The literature review yielded 40 attributes to consider in patients’ treatment choice. During the focus group, one additional attribute emerged. The ranking exercises allowed selecting eight attributes for the DCE. These eight attributes and their levels were discussed and validated by the committee members who helped reframe two levels in one of the attributes and delete one attribute. The final seven attributes were: treatment modality, pain reduction, onset of treatment efficacy, duration of efficacy, difficulty in daily living activities, sleep problem, and knowledge about their body and pain.
This study is one of the few to comprehensively describe the selection process of attributes and levels for a DCE. This may help ensure transparency and judge the quality of the decision-making process. In the context of a HB-HTA unit, this strengthens the legitimacy to perform a DCE to better inform decision-makers in a patient-centered care approach.
Clinical care pathways (CPWs) provide a step-wise multidisciplinary care plan for patients with a particular health condition. Their aim is to optimize patient outcomes and organization of care by supporting evidence-based practice. It therefore seems inevitable that health technology assessment (HTA) should be incorporated within the development process of a CPW. As CPWs become increasingly utilized, there is a need to understand the added value and strategies to integrating HTA in the development of a CPW.
Through a case study of an HTA on treatments for chronic low back pain requested as part of the development of a CPW for chronic musculoskeletal pain, we demonstrated the three key strategies to include HTA in CPWs described by Rehaluk 2016 and added a fourth one. We then showed how these strategies contribute to the development of a CPW which answers the quality criteria outlined by the Cochrane Effective Practice of Care group through a strength, weaknesses, opportunities, and threats analysis.
We confirmed four key strategies to including HTA in CPWs (organizational positioning of the HTA unit, partnership and communication with stakeholders, tailoring the integration of contextual data with evidence from the literature, explore tools to facilitate the use of HTA findings). The inclusion of HTA through these strategies contributes to the development of a CPW which meets the ten criteria to evaluate the quality of a CPW outlined by the Cochrane Effective Practice of Care group. Through a strength, weaknesses, opportunities, and threats analysis, we describe how each of the criteria were met and how this led to recommendations influencing our regional organization of care.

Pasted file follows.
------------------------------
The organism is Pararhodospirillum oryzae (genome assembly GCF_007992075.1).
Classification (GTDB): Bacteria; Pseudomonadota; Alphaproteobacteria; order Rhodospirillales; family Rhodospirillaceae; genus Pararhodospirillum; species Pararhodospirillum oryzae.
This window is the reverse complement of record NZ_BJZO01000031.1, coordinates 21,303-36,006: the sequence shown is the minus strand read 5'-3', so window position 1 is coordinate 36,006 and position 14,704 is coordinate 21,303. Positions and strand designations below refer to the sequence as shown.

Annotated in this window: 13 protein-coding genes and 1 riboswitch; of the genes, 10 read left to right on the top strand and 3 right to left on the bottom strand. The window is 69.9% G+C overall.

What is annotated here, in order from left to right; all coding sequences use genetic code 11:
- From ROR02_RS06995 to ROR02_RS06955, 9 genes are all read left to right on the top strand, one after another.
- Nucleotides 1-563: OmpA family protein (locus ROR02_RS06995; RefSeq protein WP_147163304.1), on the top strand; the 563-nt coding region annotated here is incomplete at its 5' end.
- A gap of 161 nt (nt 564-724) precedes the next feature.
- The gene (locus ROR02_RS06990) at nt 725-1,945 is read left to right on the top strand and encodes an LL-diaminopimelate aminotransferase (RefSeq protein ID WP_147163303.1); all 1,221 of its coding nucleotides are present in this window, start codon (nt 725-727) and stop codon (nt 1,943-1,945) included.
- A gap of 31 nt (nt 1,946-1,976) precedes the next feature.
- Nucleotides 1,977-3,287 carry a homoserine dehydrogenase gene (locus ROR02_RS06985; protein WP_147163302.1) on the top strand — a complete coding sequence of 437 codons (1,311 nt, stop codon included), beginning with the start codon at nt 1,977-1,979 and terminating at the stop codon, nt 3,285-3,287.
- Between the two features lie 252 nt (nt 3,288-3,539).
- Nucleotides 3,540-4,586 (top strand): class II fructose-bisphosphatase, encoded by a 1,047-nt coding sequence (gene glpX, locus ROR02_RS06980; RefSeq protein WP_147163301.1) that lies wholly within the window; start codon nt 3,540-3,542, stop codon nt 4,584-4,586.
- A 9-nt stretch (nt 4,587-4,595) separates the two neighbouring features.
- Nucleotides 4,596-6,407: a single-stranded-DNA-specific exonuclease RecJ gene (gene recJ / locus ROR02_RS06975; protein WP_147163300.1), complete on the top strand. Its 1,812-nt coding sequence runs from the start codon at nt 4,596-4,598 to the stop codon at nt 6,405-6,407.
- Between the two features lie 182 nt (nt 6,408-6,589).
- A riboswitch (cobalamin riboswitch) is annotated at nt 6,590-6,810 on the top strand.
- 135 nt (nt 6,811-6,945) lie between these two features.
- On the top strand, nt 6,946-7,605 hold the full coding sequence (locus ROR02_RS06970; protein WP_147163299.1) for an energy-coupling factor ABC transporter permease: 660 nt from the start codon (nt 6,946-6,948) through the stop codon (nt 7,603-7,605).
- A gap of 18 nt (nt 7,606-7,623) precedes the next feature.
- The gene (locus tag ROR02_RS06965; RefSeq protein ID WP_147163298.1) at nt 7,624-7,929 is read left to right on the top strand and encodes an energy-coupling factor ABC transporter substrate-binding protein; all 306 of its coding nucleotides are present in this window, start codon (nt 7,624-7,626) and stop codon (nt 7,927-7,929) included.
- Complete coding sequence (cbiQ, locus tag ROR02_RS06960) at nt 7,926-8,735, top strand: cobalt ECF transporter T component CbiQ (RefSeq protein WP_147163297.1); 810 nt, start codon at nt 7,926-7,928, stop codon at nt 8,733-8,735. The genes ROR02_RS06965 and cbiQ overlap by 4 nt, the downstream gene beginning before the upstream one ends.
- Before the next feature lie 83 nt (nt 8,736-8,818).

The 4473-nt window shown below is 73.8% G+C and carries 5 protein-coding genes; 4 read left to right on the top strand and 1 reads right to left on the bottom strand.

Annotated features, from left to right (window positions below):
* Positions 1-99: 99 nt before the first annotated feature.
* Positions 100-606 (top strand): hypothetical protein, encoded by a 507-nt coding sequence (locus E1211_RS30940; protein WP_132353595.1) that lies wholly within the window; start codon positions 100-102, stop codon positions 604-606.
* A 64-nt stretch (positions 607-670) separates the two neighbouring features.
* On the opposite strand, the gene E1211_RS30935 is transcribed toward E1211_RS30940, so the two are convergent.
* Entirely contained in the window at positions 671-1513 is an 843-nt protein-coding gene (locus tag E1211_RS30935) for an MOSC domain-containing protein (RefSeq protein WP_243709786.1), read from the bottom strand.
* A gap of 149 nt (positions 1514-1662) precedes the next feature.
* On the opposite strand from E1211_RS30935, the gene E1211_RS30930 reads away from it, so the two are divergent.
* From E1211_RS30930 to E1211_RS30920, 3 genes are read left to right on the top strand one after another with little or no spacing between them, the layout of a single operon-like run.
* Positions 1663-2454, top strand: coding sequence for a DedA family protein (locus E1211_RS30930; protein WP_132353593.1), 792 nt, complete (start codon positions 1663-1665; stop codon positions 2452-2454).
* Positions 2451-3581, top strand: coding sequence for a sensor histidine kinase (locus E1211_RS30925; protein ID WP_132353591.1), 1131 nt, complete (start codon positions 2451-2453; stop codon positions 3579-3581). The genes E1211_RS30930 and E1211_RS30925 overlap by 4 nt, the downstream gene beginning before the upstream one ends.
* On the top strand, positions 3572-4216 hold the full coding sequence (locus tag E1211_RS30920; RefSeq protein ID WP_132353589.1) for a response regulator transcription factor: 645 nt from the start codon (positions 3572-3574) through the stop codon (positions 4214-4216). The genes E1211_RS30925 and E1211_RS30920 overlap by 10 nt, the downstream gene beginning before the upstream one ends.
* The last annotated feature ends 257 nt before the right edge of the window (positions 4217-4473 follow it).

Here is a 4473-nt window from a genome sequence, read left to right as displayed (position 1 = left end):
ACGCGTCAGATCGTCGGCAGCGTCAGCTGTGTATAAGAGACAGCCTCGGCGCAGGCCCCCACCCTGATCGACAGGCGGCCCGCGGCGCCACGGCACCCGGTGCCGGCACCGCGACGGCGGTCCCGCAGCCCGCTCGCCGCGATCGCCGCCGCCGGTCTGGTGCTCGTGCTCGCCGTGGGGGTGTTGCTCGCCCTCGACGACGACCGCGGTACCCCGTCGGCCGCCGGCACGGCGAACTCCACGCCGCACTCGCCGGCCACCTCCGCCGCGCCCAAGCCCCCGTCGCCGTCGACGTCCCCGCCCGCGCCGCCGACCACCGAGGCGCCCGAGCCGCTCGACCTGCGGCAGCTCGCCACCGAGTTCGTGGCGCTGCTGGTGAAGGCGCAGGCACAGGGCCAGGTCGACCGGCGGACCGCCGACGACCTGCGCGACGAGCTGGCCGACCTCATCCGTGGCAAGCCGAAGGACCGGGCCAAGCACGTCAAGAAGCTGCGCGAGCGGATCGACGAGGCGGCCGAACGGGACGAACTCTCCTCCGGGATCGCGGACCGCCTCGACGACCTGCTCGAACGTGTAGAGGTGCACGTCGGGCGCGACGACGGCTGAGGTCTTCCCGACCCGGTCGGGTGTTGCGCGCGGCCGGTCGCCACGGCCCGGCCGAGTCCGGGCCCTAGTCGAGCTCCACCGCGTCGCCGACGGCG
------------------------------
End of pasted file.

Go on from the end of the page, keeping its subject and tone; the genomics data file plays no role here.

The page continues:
The inclusion of HTA in CPW development increases its capacity to directly influence organization of care. HTA can represent a pivotal vehicle to ensure good quality CPWs.
There is increased recognition of the need to include equity considerations in HTA. Despite this, a recent World Health Organization report has found that this is seldom the case. We developed a preliminary version of an equity checklist in the hopes that tangible guidance will increase such analyses in the future and contribute to smart capability building.
The checklist is based on the Equity Framework for HTA developed by Culyer & Bombard (2012). The elements presented in the framework were revised to follow the stepwise HTA process. A comprehensive literature search was used to update and complete the elements. The checklist was then piloted in an HTA in 2018 and subsequently further refined through a workshop during a national HTA conference in Canada.
These steps resulted in a 27-item checklist leading to consider different aspects of the three major phases in the HTA process. The scoping phase brings questions relative to defining and contextualizing equity, such as highlighting potential minority groups and including vulnerability factors in the logic model. The development phase leads methodological approaches facilitating the analysis of inequities as well as considering contextual realities leading to inequities. The last phase, drafting of recommendations, aims to be aware of the evidence synthesis approaches as well as the various aspects to ensure recommendations consider existing inequities and avoid contributing to their development.
Given the essence of HTA to protect health by ensuring optimal technologies and interventions are adopted to the benefit of all system users, the consideration of inequities should constitute an integral part of its process. The use of a pragmatic and simple checklist to aid the planning of an HTA could contribute to greater consideration of inequities in the future. A movement in this direction could also lead to greater methodological developments for health equity analysis in HTA.